Ohio Town Saves 1880 House

Posted on: December 20th, 2007 by Margaret Foster 1 Comment

Oxford’s Township HouseTwo years ago, a one-room house built in Oxford, Ohio, in 1880 was on its way to being bulldozed to make way for apartments. Instead, residents of the college town rallied to save the Italianate building, and today the Township House was moved four miles to the safety of a state park.

The two-hour move, delayed twice because of bad weather, was "quite an adventure," says Laura Henderson, member of the town's historic and architectural preservation commission and co-chair of the moving committee.

"Everyone was out cheering and clapping. It was a really uplifting experience," Henderson says. "It will go down in history as being one of the major community efforts in a long time."

This spring, workers will begin renovating the Township House as a museum about local history at Hueston Woods State Park.

After serving as a meeting house for more than 70 years, the Township House became offices; it has been vacant for the past few years.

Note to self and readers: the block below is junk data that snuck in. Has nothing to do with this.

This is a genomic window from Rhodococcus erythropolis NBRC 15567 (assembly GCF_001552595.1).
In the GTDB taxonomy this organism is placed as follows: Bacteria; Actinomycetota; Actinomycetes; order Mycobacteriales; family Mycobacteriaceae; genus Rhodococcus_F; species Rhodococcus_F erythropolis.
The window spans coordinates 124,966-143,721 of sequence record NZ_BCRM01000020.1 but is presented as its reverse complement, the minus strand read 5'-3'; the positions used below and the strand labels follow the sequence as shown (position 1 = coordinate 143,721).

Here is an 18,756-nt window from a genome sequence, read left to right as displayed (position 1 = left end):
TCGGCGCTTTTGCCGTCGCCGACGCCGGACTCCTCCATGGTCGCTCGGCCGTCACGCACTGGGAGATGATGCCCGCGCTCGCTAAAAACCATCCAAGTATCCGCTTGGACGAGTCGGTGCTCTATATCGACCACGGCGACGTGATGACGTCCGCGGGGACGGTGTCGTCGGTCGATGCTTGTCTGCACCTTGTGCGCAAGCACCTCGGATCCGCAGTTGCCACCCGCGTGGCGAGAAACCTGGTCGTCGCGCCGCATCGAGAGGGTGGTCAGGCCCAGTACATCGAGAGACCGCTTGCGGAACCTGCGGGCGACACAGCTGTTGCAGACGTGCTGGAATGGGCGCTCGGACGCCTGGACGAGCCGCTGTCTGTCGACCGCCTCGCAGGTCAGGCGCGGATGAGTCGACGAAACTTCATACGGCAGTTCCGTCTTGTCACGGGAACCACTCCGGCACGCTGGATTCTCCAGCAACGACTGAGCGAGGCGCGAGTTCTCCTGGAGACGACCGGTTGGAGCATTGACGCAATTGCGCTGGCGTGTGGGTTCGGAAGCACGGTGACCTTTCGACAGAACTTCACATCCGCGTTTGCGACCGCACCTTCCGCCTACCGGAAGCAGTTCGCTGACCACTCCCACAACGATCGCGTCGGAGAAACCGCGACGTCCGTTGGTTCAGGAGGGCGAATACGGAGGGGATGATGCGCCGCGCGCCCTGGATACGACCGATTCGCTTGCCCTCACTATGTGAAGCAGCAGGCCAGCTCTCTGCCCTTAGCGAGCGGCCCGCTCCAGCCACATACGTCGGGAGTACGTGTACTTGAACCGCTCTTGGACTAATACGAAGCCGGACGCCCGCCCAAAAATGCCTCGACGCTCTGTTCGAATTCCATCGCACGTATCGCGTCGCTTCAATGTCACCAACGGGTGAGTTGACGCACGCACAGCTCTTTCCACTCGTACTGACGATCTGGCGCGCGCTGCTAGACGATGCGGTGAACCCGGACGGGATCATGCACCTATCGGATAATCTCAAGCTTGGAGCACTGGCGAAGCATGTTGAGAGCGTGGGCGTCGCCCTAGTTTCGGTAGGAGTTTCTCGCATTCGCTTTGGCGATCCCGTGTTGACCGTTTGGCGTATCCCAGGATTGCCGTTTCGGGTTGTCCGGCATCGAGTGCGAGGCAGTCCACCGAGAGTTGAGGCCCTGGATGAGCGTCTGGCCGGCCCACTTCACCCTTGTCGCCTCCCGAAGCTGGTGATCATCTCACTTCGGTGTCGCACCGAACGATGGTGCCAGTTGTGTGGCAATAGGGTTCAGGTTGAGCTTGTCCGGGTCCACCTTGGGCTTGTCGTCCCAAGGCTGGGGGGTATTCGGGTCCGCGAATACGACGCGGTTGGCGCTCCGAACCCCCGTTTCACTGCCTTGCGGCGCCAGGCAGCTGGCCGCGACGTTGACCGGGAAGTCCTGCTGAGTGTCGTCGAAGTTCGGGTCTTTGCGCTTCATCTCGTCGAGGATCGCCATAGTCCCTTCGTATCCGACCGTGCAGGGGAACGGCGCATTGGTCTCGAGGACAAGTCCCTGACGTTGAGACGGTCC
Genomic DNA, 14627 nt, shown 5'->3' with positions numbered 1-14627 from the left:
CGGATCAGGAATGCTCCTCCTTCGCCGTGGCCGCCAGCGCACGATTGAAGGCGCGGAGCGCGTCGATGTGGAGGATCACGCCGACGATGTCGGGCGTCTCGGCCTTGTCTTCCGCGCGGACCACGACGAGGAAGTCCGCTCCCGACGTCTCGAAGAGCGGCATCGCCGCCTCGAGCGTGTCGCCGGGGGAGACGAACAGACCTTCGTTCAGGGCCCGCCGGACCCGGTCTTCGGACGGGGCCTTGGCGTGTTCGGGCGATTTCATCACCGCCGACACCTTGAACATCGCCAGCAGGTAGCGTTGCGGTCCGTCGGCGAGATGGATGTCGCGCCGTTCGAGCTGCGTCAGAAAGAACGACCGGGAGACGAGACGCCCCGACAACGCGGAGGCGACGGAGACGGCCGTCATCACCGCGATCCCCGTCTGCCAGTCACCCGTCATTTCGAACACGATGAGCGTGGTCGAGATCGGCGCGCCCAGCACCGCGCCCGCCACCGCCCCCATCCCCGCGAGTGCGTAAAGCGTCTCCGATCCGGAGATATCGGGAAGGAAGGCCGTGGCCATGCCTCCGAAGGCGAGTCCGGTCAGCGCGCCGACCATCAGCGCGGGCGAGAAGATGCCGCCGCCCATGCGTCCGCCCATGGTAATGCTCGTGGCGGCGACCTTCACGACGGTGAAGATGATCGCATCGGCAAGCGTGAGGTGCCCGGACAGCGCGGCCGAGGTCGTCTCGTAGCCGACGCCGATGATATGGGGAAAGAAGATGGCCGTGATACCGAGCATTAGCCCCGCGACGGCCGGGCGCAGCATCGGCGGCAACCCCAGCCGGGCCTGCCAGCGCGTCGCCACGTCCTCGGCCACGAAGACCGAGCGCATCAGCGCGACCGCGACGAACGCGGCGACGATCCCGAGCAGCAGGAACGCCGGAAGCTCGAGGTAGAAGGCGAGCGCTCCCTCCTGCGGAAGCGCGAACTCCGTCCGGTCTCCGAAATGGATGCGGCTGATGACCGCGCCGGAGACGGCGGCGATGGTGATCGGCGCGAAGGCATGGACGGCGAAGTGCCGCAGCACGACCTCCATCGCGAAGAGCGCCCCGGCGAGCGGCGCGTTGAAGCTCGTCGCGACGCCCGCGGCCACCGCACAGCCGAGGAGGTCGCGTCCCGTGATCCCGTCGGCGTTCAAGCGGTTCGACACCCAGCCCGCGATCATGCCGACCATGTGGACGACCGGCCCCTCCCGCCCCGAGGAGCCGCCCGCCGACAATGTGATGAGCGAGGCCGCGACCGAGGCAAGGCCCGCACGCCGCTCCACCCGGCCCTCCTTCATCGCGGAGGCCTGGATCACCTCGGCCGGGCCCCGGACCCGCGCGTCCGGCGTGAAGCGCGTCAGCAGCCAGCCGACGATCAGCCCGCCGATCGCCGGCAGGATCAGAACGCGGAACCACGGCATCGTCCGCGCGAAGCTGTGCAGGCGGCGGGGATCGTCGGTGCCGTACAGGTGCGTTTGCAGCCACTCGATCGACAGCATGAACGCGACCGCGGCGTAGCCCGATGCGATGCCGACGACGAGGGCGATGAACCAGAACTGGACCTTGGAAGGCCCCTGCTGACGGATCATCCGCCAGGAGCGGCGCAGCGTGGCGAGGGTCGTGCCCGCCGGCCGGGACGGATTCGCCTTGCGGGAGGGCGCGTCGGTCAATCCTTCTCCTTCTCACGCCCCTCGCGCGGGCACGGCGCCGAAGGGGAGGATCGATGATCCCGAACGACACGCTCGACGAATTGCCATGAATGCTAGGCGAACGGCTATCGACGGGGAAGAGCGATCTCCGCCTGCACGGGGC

Vounteers donated labor and materials to the project, and the owners of the house, Matt and Chris Rodbro, paid for today's $5,400 move, which will clear the way for a new apartment building. Three utility companies waived the $12,000 cost to move 70 overhead wires to make way for the house.

"This is the type of community effort we hope will inspire everyone to preserve the historic fabric of Oxford," Mayor Jerome Conley said in a statement.

With 21,000 residents and 14,000 students, Oxford, founded in 1809 around the 14,000-student University of Miami, has lost several historic buildings to neglect, Henderson says. "Students have been taking over these old buildings; one by one they're becoming dilapidated and not being maintained. We're trying to reclaim our history and prevent future demolitions."

The National Trust for Historic Preservation works to save America's historic places. Join us today to help protect the places that matter to you.

Preservation Magazine

One Response

  1. Jerome C

    January 29, 2009

    God Bless the generous donors of the $5,400. Its nice to see developers take such an active role in historic preservation.